The project is maintained on GitHub, which is a version control and a collaboration platform for software developers. To start first register on GitHub and fork the Xfluo repository by clicking the Fork button in the header of the Xfluo repository:
This successfully creates a copy of the project in your personal GitHub space.
The next thing you want to do is to clone the repository you just created in your personal GitHub space to your local machine.
You can do this by clicking the Clone in Desktop button in the bottom of the right hand side bar:
This will launch the GitHub desktop application (available for both Mac and Win) and ask you where you want to save it. Select a location in your computer and feel comfortable with making modifications in the code.
We try to keep a consistent and readable code. So, please keep in mind the following style and syntax guidance before you start coding.
First of all the code should be well documented, easy to understand, and integrate well into the rest of the project. For example, when you are writing a new function always describe the purpose and the parameters:
def my_awesome_func(a, b): """ Adds two numbers. Parameters ---------- a : scalar (float) First number to add b : scalar (float) Second number to add Returns ------- output : scalar (float) Added value """ return a+b
We follow the X.Y.Z (Major.Minor.Patch) semantic for package versioning. The version should be updated before each pull request accordingly. The patch number is incremented for minor changes and bug fixes which do not change the software’s API. The minor version is incremented for releases which add new, but backward-compatible, API features, and the major version is incremented for API changes which are not backward-compatible. For example, software which relies on version 2.1.5 of an API is compatible with version 2.2.3, but not necessarily with 3.2.4.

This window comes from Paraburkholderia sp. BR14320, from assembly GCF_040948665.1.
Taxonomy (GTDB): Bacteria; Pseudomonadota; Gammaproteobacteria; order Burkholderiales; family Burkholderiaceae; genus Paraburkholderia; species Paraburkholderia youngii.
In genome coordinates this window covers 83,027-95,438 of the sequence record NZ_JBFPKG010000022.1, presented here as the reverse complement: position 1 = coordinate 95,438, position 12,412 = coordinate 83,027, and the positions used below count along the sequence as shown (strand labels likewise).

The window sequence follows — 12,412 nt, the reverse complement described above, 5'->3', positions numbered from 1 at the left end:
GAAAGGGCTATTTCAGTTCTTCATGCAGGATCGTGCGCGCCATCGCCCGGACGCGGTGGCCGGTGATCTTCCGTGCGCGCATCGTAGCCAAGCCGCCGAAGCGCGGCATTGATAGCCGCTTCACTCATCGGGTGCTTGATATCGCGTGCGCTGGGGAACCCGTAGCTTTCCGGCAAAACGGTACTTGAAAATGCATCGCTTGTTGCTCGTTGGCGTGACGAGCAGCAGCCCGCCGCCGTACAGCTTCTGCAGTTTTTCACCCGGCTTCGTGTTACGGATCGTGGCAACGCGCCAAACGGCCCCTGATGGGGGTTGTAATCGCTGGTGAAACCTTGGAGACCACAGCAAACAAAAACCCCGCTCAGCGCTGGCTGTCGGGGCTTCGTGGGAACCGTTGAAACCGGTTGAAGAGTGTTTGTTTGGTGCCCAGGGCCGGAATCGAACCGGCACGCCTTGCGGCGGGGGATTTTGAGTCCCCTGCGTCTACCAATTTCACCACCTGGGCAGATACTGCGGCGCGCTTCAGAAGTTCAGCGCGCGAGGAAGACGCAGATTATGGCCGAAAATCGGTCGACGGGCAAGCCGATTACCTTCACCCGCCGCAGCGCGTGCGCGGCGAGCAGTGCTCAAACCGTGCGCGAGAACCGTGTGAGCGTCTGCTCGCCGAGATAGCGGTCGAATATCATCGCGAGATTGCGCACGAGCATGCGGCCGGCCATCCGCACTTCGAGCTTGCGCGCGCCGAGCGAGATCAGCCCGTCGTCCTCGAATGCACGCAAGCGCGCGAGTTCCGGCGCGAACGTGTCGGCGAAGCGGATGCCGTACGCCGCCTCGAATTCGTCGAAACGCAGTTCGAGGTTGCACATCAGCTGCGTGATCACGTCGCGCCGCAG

After making some changes in the code, you may want to take a snapshot of the edits you made. That’s when you make a commit. To do this, launch the GitHub desktop application and it should provide you all the changes in your code since your last commit. Write a brief Summary and Description about the changes you made and click the Commit button:
You can continue to make changes, add modules, write your own functions, and take more Commit snapshots of your code writing process.
Once you feel that the functionality you added would benefit the community, then you should consider contributing back to the project. For this, go to your online GitHub repository of the project and click on the compare button to compare, review and create a pull request.
After clicking on this button, you are presented with a review page where you can get a high-level overview of what exactly has changed between your forked branch and the original project repository. When you’re ready to submit your pull request, click Create pull request:
Clicking on Create pull request sends you to a discussion page, where you can enter a title and optional description. It’s important to provide as much useful information and a rationale for why you’re making this Pull Request in the first place.
When you’re ready typing out your heartfelt argument, click on Send pull request.